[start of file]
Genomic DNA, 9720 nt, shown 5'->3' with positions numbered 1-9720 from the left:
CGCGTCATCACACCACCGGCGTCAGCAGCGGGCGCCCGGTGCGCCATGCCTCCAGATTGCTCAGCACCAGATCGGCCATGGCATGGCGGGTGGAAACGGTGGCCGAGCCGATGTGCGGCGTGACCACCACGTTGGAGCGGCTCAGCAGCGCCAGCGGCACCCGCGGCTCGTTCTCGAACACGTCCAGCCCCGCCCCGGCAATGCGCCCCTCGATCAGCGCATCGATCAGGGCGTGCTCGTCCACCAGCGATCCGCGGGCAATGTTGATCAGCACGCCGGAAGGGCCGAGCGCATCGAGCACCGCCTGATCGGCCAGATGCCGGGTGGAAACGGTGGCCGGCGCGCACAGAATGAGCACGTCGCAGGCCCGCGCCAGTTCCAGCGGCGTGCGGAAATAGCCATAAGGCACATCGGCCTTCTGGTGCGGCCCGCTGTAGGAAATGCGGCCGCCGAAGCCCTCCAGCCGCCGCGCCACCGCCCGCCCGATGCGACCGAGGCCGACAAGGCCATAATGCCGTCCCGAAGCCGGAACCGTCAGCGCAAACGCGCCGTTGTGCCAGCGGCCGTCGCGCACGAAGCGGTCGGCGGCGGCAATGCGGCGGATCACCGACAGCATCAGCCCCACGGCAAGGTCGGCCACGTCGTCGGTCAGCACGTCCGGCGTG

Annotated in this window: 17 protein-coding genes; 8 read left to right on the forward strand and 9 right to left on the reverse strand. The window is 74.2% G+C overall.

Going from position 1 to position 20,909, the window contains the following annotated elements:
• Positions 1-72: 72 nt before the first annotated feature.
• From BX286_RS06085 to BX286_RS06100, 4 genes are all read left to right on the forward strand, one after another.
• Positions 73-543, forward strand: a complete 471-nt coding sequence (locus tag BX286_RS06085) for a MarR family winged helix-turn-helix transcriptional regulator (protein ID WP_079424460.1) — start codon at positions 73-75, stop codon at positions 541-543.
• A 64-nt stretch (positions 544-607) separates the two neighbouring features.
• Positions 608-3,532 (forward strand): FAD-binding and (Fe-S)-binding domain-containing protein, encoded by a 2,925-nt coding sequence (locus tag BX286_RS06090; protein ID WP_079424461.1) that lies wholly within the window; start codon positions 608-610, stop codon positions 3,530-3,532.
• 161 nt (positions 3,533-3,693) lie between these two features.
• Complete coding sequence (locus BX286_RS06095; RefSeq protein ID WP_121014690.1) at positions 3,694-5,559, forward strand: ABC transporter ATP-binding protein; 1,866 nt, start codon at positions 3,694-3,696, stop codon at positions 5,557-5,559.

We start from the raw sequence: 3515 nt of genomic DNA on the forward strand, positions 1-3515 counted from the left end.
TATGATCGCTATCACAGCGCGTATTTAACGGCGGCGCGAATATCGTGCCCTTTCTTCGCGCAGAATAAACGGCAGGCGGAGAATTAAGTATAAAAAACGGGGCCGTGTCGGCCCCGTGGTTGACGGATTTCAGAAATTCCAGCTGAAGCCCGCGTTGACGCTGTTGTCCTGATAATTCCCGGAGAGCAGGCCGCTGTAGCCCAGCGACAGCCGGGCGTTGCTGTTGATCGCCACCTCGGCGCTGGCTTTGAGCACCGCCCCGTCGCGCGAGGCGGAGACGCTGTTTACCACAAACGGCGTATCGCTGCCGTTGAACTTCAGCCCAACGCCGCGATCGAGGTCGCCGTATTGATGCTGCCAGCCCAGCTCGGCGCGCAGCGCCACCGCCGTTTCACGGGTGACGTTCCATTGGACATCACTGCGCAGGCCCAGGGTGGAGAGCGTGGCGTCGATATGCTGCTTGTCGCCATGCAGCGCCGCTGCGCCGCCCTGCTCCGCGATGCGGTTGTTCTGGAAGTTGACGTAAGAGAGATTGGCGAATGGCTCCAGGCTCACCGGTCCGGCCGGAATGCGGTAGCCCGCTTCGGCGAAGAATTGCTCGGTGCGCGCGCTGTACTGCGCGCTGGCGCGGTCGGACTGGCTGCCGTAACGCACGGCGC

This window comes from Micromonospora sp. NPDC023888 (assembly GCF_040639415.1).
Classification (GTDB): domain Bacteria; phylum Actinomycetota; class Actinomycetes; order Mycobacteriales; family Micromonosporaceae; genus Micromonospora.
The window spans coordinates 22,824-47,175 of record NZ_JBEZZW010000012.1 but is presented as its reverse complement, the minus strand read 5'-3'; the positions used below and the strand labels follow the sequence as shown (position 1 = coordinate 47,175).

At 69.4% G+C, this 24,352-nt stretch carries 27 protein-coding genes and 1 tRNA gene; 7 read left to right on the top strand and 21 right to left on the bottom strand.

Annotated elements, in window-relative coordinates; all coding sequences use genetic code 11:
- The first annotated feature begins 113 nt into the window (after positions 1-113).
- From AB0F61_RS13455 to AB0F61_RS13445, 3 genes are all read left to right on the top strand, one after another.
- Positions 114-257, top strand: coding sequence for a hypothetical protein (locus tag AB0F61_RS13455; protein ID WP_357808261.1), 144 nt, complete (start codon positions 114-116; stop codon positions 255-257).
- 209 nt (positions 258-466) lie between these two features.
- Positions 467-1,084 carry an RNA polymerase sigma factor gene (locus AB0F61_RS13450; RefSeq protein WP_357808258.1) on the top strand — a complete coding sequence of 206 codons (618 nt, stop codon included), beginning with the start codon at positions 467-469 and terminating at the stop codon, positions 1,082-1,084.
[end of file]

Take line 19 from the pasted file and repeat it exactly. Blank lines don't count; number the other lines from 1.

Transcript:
- The first annotated feature begins 113 nt into the window (after positions 1-113).